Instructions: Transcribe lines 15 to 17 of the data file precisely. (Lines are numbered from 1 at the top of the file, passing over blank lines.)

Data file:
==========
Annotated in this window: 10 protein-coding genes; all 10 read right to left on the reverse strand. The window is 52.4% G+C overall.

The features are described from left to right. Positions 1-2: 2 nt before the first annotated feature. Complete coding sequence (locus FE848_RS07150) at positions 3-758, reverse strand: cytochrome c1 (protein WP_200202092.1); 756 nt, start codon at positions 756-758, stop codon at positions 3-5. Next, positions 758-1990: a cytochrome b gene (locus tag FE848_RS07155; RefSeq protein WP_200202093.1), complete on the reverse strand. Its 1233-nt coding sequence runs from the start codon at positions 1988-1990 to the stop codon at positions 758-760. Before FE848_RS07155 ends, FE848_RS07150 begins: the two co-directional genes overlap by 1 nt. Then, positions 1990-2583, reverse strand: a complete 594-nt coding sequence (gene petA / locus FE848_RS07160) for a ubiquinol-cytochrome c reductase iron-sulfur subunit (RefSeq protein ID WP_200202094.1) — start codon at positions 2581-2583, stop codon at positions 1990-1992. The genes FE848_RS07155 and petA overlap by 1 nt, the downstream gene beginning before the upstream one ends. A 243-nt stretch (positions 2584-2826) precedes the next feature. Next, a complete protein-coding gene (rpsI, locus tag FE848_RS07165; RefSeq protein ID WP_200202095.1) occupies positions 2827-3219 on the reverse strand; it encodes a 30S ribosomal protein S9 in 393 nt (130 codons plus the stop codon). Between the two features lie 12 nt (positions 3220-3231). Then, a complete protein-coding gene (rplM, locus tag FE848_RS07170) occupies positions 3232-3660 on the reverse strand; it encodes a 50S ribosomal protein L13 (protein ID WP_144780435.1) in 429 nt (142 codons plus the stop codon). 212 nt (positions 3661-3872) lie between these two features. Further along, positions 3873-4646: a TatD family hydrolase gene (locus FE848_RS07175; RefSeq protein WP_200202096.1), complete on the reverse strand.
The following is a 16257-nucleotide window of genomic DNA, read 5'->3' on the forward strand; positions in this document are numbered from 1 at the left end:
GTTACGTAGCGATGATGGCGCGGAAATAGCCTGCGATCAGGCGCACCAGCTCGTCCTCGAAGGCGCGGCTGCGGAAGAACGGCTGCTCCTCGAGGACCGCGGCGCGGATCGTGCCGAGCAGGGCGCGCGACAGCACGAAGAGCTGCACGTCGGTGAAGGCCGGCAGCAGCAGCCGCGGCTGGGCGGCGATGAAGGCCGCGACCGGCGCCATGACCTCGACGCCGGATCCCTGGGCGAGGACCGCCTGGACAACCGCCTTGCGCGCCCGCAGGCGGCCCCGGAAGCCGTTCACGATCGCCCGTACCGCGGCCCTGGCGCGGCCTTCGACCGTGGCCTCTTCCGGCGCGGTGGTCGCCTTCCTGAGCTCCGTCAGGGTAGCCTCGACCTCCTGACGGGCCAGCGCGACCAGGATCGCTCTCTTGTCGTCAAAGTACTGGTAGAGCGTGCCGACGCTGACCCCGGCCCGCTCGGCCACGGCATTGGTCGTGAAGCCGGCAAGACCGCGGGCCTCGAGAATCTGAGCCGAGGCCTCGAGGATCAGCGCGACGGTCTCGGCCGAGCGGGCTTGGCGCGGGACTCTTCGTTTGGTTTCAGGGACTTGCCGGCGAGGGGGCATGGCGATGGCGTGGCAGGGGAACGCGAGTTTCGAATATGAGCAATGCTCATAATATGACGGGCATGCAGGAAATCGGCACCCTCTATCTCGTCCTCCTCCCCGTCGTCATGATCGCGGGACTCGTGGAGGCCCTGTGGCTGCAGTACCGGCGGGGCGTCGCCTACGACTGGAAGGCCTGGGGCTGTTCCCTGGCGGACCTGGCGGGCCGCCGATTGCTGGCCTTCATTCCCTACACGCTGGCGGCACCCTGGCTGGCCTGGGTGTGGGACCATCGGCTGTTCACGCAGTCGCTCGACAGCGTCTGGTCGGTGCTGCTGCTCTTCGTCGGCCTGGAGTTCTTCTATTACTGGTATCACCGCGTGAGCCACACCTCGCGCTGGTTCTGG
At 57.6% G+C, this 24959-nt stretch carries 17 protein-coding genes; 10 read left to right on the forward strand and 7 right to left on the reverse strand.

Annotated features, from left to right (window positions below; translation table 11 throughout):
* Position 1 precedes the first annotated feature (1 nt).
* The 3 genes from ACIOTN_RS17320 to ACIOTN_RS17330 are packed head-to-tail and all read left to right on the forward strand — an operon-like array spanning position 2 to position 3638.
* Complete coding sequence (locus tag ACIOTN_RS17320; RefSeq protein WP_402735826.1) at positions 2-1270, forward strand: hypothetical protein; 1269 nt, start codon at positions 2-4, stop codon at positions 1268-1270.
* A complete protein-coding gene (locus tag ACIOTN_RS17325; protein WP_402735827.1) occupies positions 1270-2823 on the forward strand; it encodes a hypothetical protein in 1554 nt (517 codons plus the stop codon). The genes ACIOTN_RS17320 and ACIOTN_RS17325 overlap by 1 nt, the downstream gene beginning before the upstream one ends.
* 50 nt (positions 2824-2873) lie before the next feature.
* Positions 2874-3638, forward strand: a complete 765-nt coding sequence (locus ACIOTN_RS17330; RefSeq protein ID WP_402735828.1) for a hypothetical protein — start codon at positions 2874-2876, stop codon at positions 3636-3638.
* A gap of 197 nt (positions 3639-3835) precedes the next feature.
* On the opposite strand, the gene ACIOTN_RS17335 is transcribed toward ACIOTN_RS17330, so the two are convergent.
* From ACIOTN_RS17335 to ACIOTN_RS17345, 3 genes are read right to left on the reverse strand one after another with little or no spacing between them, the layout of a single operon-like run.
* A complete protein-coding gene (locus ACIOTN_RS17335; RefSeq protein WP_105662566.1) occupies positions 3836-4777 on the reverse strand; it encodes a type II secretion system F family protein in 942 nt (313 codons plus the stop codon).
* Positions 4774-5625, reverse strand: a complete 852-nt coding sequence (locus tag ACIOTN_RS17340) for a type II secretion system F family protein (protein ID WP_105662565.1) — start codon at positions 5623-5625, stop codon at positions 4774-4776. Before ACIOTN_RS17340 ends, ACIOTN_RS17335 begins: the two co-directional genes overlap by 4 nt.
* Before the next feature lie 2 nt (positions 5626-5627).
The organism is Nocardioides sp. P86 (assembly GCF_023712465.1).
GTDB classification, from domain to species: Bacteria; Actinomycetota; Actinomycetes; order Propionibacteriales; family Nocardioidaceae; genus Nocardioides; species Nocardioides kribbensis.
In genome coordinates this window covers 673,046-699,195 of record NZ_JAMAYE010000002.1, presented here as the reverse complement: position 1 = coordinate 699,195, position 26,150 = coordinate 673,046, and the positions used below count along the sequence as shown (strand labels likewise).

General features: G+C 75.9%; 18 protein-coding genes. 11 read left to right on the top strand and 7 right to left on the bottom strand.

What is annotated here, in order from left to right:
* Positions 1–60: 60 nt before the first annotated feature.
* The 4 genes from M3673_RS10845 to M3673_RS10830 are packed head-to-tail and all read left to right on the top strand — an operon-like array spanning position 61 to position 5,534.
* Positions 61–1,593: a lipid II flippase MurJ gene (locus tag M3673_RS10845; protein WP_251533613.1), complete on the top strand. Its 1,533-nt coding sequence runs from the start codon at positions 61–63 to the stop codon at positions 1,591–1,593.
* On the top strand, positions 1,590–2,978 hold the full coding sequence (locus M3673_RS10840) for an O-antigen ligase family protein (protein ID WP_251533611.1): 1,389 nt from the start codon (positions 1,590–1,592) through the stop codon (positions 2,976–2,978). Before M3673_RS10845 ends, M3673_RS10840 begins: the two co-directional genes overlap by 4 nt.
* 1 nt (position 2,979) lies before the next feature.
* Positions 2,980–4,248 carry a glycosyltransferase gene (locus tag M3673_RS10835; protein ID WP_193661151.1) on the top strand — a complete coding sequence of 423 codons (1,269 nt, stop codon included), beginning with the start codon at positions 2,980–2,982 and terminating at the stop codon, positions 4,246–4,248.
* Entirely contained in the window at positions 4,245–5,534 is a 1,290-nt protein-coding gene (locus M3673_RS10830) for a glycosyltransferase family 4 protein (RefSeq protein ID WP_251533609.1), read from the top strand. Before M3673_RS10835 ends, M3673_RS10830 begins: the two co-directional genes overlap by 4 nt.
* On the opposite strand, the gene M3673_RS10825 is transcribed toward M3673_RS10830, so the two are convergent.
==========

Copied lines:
* From ACIOTN_RS17335 to ACIOTN_RS17345, 3 genes are read right to left on the reverse strand one after another with little or no spacing between them, the layout of a single operon-like run.
* A complete protein-coding gene (locus ACIOTN_RS17335; RefSeq protein WP_105662566.1) occupies positions 3836-4777 on the reverse strand; it encodes a type II secretion system F family protein in 942 nt (313 codons plus the stop codon).
* Positions 4774-5625, reverse strand: a complete 852-nt coding sequence (locus tag ACIOTN_RS17340) for a type II secretion system F family protein (protein ID WP_105662565.1) — start codon at positions 5623-5625, stop codon at positions 4774-4776. Before ACIOTN_RS17340 ends, ACIOTN_RS17335 begins: the two co-directional genes overlap by 4 nt.